Minnesotan says he’s privileged to help Mideast refugees survive

| April 28, 2016 | 0 Comments
Syrian refugees wait at the border Jan. 13 near Royashed, Jordan. Catholic Relief Services has aided more than 1 million refugees since the beginning of the Syrian civil war five years ago, CRS' regional director Kevin Hartigan said. CNS photo/EPA

Syrian refugees wait at the border Jan. 13 near Royashed, Jordan. Catholic Relief Services has aided more than 1 million refugees since the beginning of the Syrian civil war five years ago, CRS’ regional director Kevin Hartigan said. CNS photo/EPA

Catholics in the Archdiocese of St. Paul and Minneapolis donated more than $600,000 last year to fund Catholic Relief Services’ work around the world. With a smile on his face, Kevin Hartigan added: “It was a pleasure to spend that money.”

Hartigan, a Minneapolis native, oversees CRS activities in Europe, the Middle East and Central Asia, areas where the U.S. Catholic Church’s overseas relief organization is serving a million refugees from Syria and Iraq. He spoke at the archdiocese’s Hayden Center in St. Paul April 26 to volunteers and parish staff who are involved in mission and social justice activities locally.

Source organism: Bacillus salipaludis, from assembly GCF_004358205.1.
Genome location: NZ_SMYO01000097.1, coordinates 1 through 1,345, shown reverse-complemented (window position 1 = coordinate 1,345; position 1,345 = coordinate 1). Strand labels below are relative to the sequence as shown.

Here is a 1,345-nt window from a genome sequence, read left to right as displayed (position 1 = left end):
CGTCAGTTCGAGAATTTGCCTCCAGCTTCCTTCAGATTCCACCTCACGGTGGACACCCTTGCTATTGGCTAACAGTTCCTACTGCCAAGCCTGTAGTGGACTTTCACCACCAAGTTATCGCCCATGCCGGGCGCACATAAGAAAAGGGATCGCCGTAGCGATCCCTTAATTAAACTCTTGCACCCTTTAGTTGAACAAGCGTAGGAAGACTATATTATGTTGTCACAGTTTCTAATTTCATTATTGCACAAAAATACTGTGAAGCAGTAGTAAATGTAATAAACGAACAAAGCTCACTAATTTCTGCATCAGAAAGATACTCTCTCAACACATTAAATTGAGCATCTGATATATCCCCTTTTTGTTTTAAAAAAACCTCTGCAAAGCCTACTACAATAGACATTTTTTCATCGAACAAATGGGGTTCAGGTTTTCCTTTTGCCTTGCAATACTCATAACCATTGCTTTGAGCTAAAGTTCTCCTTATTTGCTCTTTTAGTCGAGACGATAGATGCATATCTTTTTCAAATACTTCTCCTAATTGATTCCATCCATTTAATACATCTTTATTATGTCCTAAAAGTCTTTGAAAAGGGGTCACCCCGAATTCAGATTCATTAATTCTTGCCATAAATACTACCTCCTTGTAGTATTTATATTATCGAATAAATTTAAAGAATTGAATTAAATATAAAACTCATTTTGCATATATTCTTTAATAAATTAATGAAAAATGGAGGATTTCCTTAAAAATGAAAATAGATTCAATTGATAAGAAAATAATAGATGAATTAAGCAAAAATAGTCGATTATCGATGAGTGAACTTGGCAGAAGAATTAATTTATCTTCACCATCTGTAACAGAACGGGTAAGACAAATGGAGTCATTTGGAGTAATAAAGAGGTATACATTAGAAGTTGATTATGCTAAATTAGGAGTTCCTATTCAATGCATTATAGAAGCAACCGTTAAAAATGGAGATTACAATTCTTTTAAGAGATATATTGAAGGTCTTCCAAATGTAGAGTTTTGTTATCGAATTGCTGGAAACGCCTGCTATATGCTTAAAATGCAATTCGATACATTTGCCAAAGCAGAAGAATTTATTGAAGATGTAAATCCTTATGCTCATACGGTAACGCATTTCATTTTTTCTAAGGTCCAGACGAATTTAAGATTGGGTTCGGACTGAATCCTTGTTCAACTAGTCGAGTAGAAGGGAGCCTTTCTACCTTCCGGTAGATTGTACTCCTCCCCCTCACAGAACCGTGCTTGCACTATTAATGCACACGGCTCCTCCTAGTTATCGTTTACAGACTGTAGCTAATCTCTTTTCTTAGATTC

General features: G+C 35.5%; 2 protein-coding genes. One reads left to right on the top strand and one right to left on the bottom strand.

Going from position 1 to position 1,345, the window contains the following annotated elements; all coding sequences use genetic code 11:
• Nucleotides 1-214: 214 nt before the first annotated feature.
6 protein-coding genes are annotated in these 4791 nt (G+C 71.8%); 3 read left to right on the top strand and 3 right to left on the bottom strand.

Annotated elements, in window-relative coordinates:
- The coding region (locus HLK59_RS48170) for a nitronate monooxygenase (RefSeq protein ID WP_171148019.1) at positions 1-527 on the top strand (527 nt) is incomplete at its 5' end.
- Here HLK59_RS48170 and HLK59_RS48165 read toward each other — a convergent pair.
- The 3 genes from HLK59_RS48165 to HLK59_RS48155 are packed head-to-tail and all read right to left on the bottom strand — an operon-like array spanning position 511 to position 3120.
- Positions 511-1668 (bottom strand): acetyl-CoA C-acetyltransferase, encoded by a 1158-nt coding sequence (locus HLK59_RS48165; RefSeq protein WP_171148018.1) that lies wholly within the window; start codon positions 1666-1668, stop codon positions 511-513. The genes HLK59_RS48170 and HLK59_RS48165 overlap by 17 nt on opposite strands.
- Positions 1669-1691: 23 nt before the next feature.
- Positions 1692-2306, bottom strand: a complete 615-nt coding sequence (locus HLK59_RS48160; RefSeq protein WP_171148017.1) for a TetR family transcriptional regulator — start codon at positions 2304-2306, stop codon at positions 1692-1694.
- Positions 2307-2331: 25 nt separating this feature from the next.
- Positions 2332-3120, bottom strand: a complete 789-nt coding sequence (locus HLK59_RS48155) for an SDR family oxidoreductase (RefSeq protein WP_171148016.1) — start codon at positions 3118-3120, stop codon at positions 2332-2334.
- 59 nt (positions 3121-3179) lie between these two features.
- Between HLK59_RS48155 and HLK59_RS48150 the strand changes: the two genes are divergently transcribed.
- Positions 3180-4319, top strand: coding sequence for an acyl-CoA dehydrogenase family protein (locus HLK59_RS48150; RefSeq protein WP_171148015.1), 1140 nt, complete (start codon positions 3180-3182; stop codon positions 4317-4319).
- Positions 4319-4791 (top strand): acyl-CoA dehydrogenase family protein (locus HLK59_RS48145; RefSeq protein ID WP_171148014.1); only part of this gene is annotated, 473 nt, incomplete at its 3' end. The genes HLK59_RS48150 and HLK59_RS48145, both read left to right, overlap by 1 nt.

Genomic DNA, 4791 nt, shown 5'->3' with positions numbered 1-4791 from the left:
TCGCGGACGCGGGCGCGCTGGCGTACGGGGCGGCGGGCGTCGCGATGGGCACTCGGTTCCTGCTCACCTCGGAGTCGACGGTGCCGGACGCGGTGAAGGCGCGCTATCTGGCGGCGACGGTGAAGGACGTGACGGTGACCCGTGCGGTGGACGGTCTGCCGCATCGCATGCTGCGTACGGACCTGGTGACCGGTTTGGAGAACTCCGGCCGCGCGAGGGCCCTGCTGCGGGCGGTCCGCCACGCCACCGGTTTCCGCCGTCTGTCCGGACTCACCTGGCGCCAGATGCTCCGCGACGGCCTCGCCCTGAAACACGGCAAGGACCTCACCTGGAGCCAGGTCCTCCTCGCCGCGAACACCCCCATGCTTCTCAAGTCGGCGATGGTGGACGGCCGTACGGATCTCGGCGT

“I was only partially joking when I said what an incredible privilege it is to spend that money,” Hartigan said during an interview after his presentation.

Funding allows the Baltimore-based CRS to rehabilitate housing, educate children, feed families, and provide medical care and support services to people fleeing war and violence in their homelands, he said.

“We are able to do that — to serve the poor and have the resources to do that — thanks to the generosity of the people in the United States,” he said.

Hartigan, 55, who grew up in Christ the King parish in Minneapolis and is a 29-year veteran with Catholic Relief Services, described a lengthy list of involvement by 1,000 CRS staff members in the region he oversees, noting that only 50 are Americans and most are natives of the countries where they work.

Kevin Hartigan Eric Simon photo

Kevin Hartigan Eric Simon photo

“With refugees from Syria, we’re focusing on food, shelter, some health care,” Hartigan said, “but increasingly we’re shifting focus to educating Syrian children.”

He said that adult refugees typically will be able to go back to what they were doing when a crisis ends, but that isn’t the case for young children.